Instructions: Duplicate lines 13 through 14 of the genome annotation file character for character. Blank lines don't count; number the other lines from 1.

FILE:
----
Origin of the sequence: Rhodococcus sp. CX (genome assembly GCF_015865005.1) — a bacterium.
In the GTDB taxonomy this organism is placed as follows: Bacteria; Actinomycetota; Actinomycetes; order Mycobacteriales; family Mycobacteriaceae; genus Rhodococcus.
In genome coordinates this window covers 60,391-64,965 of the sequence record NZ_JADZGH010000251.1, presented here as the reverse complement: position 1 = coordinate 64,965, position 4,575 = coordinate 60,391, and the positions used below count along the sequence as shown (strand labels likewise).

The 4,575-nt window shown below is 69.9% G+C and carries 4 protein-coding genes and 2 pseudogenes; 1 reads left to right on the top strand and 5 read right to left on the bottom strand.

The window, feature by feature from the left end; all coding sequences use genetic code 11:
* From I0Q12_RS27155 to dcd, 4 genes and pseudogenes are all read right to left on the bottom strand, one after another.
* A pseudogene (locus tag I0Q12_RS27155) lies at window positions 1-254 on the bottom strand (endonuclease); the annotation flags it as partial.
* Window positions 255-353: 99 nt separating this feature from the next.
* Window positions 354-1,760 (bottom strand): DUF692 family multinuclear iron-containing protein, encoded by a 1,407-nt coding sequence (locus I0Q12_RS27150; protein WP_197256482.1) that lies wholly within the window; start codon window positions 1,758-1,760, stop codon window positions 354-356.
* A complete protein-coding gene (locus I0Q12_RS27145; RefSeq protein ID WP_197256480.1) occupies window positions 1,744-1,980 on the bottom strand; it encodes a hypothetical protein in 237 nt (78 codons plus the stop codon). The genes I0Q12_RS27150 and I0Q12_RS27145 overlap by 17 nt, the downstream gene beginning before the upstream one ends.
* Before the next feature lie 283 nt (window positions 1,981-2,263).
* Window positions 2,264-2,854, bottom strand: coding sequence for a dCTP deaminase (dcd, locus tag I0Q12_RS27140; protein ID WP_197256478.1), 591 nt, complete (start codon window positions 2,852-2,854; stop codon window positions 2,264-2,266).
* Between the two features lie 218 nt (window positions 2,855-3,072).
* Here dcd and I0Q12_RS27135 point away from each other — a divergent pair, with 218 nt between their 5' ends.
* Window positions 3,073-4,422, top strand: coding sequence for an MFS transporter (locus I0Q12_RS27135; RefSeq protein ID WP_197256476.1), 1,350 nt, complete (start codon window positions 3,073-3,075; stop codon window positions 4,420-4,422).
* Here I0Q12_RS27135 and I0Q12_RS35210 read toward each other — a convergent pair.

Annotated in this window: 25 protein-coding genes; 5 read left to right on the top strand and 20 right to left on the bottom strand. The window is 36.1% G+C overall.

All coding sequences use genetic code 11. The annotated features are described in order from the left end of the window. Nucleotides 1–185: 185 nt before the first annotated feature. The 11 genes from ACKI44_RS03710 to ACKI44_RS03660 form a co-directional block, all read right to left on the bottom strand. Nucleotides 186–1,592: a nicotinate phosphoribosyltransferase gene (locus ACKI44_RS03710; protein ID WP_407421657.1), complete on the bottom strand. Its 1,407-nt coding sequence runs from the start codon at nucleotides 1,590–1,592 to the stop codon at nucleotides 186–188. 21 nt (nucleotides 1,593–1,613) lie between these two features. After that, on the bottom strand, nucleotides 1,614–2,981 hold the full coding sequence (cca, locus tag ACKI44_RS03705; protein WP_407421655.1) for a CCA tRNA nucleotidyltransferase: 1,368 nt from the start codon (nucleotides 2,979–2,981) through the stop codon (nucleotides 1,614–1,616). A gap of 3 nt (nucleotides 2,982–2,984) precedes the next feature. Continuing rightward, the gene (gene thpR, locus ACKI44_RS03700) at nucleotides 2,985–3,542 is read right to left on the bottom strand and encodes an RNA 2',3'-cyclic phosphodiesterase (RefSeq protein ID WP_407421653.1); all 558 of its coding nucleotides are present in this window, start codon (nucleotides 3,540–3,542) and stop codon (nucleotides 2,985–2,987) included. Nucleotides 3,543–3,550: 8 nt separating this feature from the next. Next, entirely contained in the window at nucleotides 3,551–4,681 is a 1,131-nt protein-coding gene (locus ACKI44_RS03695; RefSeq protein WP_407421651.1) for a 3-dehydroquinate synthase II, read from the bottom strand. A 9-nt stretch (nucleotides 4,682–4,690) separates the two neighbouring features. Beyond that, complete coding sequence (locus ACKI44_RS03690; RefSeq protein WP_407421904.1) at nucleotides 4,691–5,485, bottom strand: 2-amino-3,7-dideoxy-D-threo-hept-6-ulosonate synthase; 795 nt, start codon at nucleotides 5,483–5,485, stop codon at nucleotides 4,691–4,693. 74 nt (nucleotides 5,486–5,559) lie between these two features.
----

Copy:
* Between the two features lie 218 nt (window positions 2,855-3,072).
* Here dcd and I0Q12_RS27135 point away from each other — a divergent pair, with 218 nt between their 5' ends.